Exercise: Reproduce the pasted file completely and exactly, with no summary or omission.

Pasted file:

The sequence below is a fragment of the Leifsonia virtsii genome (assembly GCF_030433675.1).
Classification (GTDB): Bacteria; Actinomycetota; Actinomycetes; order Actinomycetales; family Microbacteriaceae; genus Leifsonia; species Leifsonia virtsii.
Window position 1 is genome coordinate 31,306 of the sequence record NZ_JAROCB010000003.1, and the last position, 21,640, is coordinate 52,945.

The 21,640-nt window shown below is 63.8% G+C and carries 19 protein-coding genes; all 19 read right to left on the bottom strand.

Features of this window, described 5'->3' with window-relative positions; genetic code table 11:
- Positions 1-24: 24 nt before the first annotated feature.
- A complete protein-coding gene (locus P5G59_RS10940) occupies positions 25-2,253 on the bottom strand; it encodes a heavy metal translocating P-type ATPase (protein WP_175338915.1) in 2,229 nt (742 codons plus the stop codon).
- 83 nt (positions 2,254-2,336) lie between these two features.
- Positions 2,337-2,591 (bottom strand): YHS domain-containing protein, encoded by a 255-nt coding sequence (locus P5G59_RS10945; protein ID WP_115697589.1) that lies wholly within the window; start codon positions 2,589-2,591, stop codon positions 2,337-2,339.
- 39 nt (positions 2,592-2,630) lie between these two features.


The sequence below is a fragment of the Leifsonia virtsii genome (assembly GCF_030433675.1).
Classification (GTDB): Bacteria; Actinomycetota; Actinomycetes; order Actinomycetales; family Microbacteriaceae; genus Leifsonia; species Leifsonia virtsii.
Window position 1 is genome coordinate 31,306 of the sequence record NZ_JAROCB010000003.1, and the last position, 21,640, is coordinate 52,945.

The 21,640-nt window shown below is 63.8% G+C and carries 19 protein-coding genes; all 19 read right to left on the bottom strand.

Features of this window, described 5'->3' with window-relative positions; genetic code table 11:
- Positions 1-24: 24 nt before the first annotated feature.
- A complete protein-coding gene (locus P5G59_RS10940) occupies positions 25-2,253 on the bottom strand; it encodes a heavy metal translocating P-type ATPase (protein WP_175338915.1) in 2,229 nt (742 codons plus the stop codon).
- 83 nt (positions 2,254-2,336) lie between these two features.
- Positions 2,337-2,591 (bottom strand): YHS domain-containing protein, encoded by a 255-nt coding sequence (locus P5G59_RS10945; protein ID WP_115697589.1) that lies wholly within the window; start codon positions 2,589-2,591, stop codon positions 2,337-2,339.
- 39 nt (positions 2,592-2,630) lie between these two features.